Thomas Nast, the founding father of modern editorial cartooning, has been nominated to the New Jersey Hall of Fame, but one influential and vocal group is taking issue with the nomination. The Ancient Order of Hibernians, “an Irish-Catholic fraternal organization founded around the principles of Friendship, Unity, and Christian Charity” says that Nast was a “prejudiced bigot.”
AOH State President Sean Pender writes that “his cartoons portrayed [Catholics] in the most stereotypical and unflattering of ways. It is hard to believe that anyone with such a prejudice towards a specific nationality and faith would be singled out for praise.” More background on the “Hibs” and their role in the Hall of Fame organization, and their complaint is over on The Irish Echo.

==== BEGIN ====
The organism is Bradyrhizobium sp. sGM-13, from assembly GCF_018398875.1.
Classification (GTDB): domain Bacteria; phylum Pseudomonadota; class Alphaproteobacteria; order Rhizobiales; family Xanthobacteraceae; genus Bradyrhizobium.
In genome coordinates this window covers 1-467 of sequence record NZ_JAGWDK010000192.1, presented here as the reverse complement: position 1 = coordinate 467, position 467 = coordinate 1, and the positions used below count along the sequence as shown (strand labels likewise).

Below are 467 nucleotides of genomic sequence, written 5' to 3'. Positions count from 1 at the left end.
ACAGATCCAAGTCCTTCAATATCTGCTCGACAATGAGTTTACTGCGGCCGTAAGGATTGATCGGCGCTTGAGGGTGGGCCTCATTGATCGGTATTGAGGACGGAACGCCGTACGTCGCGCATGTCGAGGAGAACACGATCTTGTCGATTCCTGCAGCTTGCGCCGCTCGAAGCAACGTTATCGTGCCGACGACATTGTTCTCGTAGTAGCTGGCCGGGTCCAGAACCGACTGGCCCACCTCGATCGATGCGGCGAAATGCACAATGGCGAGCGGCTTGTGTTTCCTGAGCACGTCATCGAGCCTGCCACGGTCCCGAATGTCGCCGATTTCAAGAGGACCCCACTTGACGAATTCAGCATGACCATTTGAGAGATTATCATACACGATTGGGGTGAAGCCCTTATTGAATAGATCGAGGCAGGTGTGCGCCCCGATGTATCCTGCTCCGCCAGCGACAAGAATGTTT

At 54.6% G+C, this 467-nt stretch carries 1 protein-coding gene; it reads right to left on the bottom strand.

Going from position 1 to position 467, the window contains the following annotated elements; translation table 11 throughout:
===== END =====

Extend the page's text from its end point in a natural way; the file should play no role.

So long as we’re cherry picking, we might also add that Thomas Nast supported the plight of the Native Americans, that he supported Abolition, that he fought to end political corruption. Tweed offered him a $100,000 bribe, to stop drawing those “damned pictures,” which he turned down.
Late in life, to give you an idea of the esteem in which he was held — this cartoonist, Mr. Nast, was appointed by Teddy Roosevelt to United States’ Consul General for Ecuador. After selflessly helping many people and businesses there escape a yellow fever epidemic, he succumbed and died from the disease on December 7, 1902.
Judging people from history with our present-day morals is a dicey thing to do. Heck, we have slave holders on our money.